Result := PropInfo^.Name;
FreeMem(PropList, Data^.PropCount * Sizeof(PPropInfo));
The function above returns a property name for a given object at a given index in the list of published properties for that object. For example, Name might be the first property of TListBox. Thus calling GetPropName(ListBox1,0) would return the string "Name".
This function works by first getting the type data for the given instance using the GetTypeData function in TypInfo.pas. Once we have the type data, we can then retrieve a list of properties for this class. Note that you must allocate memory to hold this property list as above. Once we have the list of properties in the PropList pointer, it's easy to retrieve the property name of a given property.
Creating a Base Application Settings Object
Now that we understand a bit more about RTTI, let's take a look at creating our base application settings object. The intent is that we should be able to derive a project specific settings object from the base settings object. For example we might have a base object called TGXAppSettings and for a word processor app we might create a TWordAppSettings class to hold the specific options for this project. The TWordAppSettings object descends from TAppSettings. The point of creating a base class TGXAppSettings is that the base class will contain all of the logic needed to load and save itself to and from the registry, regardless of the properties we add to descendant classes. Thus if we added a published WordWrap property to the TWordAppSettings class, the code in the base TAppSettings class will automatically save and load the new WordWrap property forcing the developer to add any new code.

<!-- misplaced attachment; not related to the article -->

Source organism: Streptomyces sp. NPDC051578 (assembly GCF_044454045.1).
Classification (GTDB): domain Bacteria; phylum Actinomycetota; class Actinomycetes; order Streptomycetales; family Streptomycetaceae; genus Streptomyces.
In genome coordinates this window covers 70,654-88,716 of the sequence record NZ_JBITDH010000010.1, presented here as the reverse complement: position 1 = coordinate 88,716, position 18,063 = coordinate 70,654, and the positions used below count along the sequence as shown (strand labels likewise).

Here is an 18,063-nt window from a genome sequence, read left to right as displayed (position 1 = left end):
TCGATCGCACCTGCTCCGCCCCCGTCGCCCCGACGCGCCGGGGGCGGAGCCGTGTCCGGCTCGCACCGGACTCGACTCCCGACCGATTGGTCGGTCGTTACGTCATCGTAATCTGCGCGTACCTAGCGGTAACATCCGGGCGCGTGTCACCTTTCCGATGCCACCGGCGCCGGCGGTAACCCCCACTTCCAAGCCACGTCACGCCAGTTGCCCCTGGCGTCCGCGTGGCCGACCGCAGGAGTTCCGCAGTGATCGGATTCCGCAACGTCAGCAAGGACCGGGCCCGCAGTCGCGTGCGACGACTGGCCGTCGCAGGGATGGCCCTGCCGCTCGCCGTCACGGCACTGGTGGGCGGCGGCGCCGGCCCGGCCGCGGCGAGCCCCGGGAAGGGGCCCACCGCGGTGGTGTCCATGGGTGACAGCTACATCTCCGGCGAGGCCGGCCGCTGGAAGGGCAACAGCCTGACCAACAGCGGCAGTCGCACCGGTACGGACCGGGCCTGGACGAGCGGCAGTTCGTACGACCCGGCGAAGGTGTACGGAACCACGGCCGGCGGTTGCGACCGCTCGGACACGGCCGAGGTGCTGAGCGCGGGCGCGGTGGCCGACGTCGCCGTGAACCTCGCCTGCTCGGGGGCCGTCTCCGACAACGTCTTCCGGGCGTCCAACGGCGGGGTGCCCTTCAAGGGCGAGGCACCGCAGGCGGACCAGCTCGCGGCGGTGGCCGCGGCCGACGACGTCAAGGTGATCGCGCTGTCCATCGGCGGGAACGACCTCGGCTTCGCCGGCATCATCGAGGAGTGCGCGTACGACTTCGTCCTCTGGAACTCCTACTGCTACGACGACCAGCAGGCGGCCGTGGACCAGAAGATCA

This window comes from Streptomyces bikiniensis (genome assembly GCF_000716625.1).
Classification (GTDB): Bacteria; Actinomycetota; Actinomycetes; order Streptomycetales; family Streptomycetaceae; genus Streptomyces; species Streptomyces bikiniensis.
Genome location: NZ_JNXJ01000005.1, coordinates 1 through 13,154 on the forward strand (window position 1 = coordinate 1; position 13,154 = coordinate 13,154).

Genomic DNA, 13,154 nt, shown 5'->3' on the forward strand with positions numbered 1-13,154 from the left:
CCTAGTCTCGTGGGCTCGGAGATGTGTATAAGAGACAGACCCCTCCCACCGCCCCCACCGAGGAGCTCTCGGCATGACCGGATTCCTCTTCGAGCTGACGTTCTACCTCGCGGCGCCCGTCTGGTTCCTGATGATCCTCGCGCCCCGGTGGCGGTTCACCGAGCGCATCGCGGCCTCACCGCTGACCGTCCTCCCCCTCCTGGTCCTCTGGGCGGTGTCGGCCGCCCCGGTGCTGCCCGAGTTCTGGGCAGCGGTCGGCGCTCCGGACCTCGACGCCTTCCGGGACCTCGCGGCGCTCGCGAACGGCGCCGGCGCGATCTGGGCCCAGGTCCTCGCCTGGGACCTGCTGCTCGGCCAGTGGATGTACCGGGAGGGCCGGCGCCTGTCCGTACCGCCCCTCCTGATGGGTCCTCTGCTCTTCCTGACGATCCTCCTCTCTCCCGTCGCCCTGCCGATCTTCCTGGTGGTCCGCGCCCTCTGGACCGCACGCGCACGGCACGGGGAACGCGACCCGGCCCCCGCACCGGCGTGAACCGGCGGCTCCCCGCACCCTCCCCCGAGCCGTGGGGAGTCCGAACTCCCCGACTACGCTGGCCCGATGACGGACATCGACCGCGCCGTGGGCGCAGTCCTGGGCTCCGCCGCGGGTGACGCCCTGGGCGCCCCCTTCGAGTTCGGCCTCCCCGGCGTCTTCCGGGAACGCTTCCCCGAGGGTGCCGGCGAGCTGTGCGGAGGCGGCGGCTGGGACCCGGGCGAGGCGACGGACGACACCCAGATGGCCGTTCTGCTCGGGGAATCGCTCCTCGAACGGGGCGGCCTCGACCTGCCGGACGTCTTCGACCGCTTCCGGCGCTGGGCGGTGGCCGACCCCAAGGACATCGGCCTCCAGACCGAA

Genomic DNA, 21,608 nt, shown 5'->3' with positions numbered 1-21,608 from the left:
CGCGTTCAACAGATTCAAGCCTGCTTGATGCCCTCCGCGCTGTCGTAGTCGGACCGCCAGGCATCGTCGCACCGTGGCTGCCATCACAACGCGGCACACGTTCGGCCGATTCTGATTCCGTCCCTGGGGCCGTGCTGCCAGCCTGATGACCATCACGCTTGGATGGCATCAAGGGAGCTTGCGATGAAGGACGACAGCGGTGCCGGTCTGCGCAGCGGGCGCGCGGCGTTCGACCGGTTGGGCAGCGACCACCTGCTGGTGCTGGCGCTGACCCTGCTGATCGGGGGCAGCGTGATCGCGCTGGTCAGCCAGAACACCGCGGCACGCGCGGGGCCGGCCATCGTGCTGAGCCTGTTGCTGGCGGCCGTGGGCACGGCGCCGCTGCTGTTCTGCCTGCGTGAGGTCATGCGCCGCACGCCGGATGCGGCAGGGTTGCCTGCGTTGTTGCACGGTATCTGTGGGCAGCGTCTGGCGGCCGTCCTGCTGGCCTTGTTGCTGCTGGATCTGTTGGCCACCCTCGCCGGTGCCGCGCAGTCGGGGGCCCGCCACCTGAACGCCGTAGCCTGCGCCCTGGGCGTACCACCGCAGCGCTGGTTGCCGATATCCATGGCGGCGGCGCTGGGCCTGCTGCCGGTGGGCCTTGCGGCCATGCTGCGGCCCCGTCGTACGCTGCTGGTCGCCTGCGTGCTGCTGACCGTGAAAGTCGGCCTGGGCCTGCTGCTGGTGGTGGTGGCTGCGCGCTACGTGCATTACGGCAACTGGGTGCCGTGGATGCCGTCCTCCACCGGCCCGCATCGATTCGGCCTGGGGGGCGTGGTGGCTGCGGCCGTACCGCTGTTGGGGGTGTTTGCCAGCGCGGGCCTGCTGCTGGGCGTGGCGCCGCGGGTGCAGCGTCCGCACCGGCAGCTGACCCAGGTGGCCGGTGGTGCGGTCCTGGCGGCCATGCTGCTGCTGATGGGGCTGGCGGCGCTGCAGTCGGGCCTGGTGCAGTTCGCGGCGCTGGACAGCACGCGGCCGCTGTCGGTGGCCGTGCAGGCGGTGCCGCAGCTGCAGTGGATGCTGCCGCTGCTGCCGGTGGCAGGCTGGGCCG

Thus in a nutshell the purpose of the base object is to provide a mechanism to automatically save and load itself to the registry, regardless of what properties are added in descendant classes. So let's take a look at the type declaration of our TGXAppSettings object.
TGXAppSettings = class(TComponent)
procedure SetIgnoreProperty(Value: TStrings);
procedure Loaded; override;
constructor Create(AOwner: TComponent); override;
destructor Destroy; override;
procedure SaveToRegistry; virtual;
procedure LoadFromRegistry; virtual;
procedure Assign(Source: TPersistent); override;
property IgnoreProperty: TStrings read FIgnoreProperty write SetIgnoreProperty;
property AutoLoad: Boolean read FAutoLoad write FAutoLoad;
property RegistryKey: string read FRegistryKey write FRegistryKey;
Note that the object descends from TComponent rather then TPersistent as might be expected. I do this because I want to be able to place the project specific setting objects that will descend from TGXAppSettings on the component palette in order to drop them on a form. This feature will be used when I present the object dataset in Part 2.
As we can see above there are actually very few methods in the base TGXAppSettings object. There is a SaveToRegistry method to save the object to the registry and a LoadFromRegistry method to load it from the registry. We have also overriden the assign method in order to write code to enable us to easily copy one settings object to another.
Next two properties have been added, AutoLoad and RegistryKey. AutoLoad specifies where or not the component automatically loads itself from the registry when Delphi has loaded a form the component is sitting on. It also tells the component to save itself back to the registry automatically when it is being destroyed. The property called RegistryKey has been added to enable the developer to specify where to save and load the object in the registry.